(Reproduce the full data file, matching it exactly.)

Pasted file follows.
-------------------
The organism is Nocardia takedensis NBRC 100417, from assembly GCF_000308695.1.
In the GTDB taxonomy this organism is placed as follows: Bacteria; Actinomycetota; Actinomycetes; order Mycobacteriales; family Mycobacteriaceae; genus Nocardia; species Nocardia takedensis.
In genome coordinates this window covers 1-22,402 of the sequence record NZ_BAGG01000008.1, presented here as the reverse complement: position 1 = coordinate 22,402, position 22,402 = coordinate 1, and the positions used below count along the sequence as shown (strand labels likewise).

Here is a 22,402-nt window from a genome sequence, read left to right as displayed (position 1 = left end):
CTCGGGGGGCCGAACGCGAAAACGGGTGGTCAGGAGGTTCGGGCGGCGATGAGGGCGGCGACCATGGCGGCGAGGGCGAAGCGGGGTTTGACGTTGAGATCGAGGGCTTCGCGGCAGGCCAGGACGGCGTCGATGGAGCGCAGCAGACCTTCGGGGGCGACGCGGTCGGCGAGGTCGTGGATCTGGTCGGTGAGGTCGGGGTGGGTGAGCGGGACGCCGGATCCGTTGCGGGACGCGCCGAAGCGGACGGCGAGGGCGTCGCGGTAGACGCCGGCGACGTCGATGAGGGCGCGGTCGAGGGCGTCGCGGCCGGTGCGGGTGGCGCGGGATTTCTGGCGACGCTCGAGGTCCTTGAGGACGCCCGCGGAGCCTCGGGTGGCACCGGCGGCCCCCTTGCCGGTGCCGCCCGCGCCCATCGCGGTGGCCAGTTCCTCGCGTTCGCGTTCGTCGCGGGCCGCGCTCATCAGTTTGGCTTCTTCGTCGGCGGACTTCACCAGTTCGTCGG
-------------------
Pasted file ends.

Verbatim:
The organism is Nocardia takedensis NBRC 100417, from assembly GCF_000308695.1.
In the GTDB taxonomy this organism is placed as follows: Bacteria; Actinomycetota; Actinomycetes; order Mycobacteriales; family Mycobacteriaceae; genus Nocardia; species Nocardia takedensis.
In genome coordinates this window covers 1-22,402 of the sequence record NZ_BAGG01000008.1, presented here as the reverse complement: position 1 = coordinate 22,402, position 22,402 = coordinate 1, and the positions used below count along the sequence as shown (strand labels likewise).

Here is a 22,402-nt window from a genome sequence, read left to right as displayed (position 1 = left end):
CTCGGGGGGCCGAACGCGAAAACGGGTGGTCAGGAGGTTCGGGCGGCGATGAGGGCGGCGACCATGGCGGCGAGGGCGAAGCGGGGTTTGACGTTGAGATCGAGGGCTTCGCGGCAGGCCAGGACGGCGTCGATGGAGCGCAGCAGACCTTCGGGGGCGACGCGGTCGGCGAGGTCGTGGATCTGGTCGGTGAGGTCGGGGTGGGTGAGCGGGACGCCGGATCCGTTGCGGGACGCGCCGAAGCGGACGGCGAGGGCGTCGCGGTAGACGCCGGCGACGTCGATGAGGGCGCGGTCGAGGGCGTCGCGGCCGGTGCGGGTGGCGCGGGATTTCTGGCGACGCTCGAGGTCCTTGAGGACGCCCGCGGAGCCTCGGGTGGCACCGGCGGCCCCCTTGCCGGTGCCGCCCGCGCCCATCGCGGTGGCCAGTTCCTCGCGTTCGCGTTCGTCGCGGGCCGCGCTCATCAGTTTGGCTTCTTCGTCGGCGGACTTCACCAGTTCGTCGG